18 December 2009

Along the north coast

I found this postcard map on the internet and no year was given for it. My guess is that it dates from the 1930s. The basalt rock forms at the Giant’s Causeway inspired the geometric layout. I like the modernist-looking rendition of the Bushmills Distillery.

8 December 2009

The Illustration of Possession

Much Irish mapping was born of the colonial age. In fact Ireland, in the Elizabethan period, was the first country to be systemically mapped. This was not because Ireland was in the firm grip of central control, almost the opposite. It was Ireland’s very untamedness that meant it required mapping. Denis Wood, a writer and theorist on cartography would recognise this, “the truth is,” he writes, “maps are weapons.” Maps just propose territories; various enforcements then follow and make the territory happen. Or, as philosopher Jean Baudrillard neatly put it, “the map precedes the territory.”

Queen Elizabeth’s surveyor and map‐maker in Ireland, at the turn of the 17th century, was Richard Bartlett. He travelled with Lord Mountjoy during his campaign and his maps played a part in the attempt to tame Ulster. The people of Donegal, when Bartlett went to survey their locality, seem to have instinctually grasped that his maps were weapons. In 1609 Sir John Davis, the Irish Attorney General, wrote to the Earl of Salisbury of Bartlett’s fate. “ … when he came into Tyrconnell the inhabitants took off his head, because they would not have their country discovered.” But this rebellious action was by then too late. The Earls had flown. Bartlett and others had already produced folios of charts. The mapping of Ulster had preceded. Now it was territory.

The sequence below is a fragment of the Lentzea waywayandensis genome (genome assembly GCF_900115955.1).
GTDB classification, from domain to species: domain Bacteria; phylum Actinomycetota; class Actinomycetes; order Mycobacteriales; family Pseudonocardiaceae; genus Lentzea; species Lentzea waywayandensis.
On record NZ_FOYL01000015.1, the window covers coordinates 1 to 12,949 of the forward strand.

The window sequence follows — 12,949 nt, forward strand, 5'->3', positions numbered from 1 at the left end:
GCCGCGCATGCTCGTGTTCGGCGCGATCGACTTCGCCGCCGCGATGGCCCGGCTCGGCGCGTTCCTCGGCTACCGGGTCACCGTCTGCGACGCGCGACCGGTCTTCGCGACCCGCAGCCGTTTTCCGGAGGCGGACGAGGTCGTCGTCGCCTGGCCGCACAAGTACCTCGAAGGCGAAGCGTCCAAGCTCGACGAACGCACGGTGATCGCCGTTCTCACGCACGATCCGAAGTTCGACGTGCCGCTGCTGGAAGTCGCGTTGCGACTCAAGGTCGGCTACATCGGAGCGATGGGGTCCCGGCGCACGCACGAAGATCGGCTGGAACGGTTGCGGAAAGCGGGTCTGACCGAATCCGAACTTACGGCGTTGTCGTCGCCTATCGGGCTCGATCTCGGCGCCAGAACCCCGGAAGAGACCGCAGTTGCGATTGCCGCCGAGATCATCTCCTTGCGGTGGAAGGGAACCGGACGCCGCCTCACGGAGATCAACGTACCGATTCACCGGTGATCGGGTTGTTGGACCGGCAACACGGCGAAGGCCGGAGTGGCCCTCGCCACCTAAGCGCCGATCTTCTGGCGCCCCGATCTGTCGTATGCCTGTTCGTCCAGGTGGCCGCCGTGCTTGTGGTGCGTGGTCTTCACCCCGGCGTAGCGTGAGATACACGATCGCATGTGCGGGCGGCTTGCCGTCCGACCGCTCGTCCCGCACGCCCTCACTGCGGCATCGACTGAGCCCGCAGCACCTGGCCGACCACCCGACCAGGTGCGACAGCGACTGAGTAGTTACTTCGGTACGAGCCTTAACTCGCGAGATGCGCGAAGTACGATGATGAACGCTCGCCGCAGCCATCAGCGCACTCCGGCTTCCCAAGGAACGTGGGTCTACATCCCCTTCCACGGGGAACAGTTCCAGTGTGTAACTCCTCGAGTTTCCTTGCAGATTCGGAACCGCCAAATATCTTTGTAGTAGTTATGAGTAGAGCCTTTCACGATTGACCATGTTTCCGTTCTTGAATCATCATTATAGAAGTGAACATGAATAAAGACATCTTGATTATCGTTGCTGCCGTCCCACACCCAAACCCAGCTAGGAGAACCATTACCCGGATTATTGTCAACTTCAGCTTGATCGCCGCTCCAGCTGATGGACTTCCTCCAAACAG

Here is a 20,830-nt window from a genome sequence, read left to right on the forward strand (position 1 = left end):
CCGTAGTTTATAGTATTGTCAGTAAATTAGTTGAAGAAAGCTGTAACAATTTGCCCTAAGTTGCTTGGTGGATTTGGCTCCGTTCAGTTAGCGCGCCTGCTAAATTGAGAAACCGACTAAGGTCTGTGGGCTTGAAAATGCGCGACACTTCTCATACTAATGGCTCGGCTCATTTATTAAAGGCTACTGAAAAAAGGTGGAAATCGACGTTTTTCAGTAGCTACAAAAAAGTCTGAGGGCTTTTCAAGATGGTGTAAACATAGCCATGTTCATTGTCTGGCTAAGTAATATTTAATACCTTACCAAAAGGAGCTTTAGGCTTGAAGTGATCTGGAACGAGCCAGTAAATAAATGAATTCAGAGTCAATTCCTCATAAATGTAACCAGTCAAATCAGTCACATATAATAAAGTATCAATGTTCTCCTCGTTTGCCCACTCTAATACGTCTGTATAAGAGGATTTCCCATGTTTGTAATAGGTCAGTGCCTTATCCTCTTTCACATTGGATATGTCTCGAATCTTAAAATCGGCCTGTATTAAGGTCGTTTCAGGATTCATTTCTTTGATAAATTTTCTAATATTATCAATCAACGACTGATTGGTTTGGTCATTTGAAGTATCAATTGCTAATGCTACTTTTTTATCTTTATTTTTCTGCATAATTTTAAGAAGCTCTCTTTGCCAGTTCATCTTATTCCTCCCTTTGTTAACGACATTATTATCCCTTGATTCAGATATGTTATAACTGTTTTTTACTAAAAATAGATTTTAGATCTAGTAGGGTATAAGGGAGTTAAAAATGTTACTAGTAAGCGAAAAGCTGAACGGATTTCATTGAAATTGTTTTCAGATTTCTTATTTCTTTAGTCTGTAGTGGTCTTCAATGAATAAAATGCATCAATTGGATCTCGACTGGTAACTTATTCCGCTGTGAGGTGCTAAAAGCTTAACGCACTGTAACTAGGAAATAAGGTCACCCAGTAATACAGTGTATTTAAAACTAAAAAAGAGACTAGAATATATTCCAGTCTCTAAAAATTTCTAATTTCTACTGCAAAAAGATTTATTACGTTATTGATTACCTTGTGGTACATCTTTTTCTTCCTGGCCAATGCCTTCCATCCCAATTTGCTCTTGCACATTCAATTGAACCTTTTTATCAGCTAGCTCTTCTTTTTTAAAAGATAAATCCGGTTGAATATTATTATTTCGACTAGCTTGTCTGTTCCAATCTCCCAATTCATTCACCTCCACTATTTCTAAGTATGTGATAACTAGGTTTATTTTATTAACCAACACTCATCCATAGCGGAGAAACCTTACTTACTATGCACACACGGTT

Detail from the above map.

But Bartlett’s work also shows that maps were something other than a weapon of colonisation. Take his map of South East Ulster, 1603, it represents Dungannon and Tullaghoge. This chart is highly illustrative and not as directly tactical as many of Bartlett’s others. It is as much a celebration of victory as a map. At the bottom in the centre we see the inauguration stone of the O’Neill has been claimed and above it, Dungannon. With a graphic stridency, the English flag flies from the fort, backed in flat blue and centrally located on the page. It says, South‐East Ulster: under new management. Not just a map, it is the illustration of possession.